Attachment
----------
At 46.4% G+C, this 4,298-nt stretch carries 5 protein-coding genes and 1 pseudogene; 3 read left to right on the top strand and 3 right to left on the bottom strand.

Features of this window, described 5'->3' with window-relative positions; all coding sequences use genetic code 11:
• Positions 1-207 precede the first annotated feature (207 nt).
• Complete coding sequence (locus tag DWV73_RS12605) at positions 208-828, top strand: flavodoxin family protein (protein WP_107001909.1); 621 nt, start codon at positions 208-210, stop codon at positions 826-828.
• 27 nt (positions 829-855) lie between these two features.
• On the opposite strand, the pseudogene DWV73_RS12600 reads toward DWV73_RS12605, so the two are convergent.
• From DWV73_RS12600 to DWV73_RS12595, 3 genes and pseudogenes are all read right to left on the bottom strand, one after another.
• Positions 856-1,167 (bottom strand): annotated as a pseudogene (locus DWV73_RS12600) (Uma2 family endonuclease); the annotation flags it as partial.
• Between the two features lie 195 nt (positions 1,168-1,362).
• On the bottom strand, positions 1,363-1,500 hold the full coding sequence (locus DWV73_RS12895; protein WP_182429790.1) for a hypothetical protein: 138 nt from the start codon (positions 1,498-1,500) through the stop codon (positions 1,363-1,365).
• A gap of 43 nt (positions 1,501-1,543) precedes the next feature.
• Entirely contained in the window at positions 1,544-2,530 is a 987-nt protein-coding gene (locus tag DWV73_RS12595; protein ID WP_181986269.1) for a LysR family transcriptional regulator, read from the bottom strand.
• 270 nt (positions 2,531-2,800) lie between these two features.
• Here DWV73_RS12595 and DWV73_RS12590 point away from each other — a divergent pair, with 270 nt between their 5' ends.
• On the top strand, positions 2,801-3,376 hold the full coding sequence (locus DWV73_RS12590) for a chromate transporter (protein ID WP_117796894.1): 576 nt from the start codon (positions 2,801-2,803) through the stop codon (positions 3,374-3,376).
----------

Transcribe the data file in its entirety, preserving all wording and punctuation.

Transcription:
At 46.4% G+C, this 4,298-nt stretch carries 5 protein-coding genes and 1 pseudogene; 3 read left to right on the top strand and 3 right to left on the bottom strand.

Features of this window, described 5'->3' with window-relative positions; all coding sequences use genetic code 11:
• Positions 1-207 precede the first annotated feature (207 nt).
• Complete coding sequence (locus tag DWV73_RS12605) at positions 208-828, top strand: flavodoxin family protein (protein WP_107001909.1); 621 nt, start codon at positions 208-210, stop codon at positions 826-828.
• 27 nt (positions 829-855) lie between these two features.
• On the opposite strand, the pseudogene DWV73_RS12600 reads toward DWV73_RS12605, so the two are convergent.
• From DWV73_RS12600 to DWV73_RS12595, 3 genes and pseudogenes are all read right to left on the bottom strand, one after another.
• Positions 856-1,167 (bottom strand): annotated as a pseudogene (locus DWV73_RS12600) (Uma2 family endonuclease); the annotation flags it as partial.
• Between the two features lie 195 nt (positions 1,168-1,362).
• On the bottom strand, positions 1,363-1,500 hold the full coding sequence (locus DWV73_RS12895; protein WP_182429790.1) for a hypothetical protein: 138 nt from the start codon (positions 1,498-1,500) through the stop codon (positions 1,363-1,365).
• A gap of 43 nt (positions 1,501-1,543) precedes the next feature.
• Entirely contained in the window at positions 1,544-2,530 is a 987-nt protein-coding gene (locus tag DWV73_RS12595; protein ID WP_181986269.1) for a LysR family transcriptional regulator, read from the bottom strand.
• 270 nt (positions 2,531-2,800) lie between these two features.
• Here DWV73_RS12595 and DWV73_RS12590 point away from each other — a divergent pair, with 270 nt between their 5' ends.
• On the top strand, positions 2,801-3,376 hold the full coding sequence (locus DWV73_RS12590) for a chromate transporter (protein ID WP_117796894.1): 576 nt from the start codon (positions 2,801-2,803) through the stop codon (positions 3,374-3,376).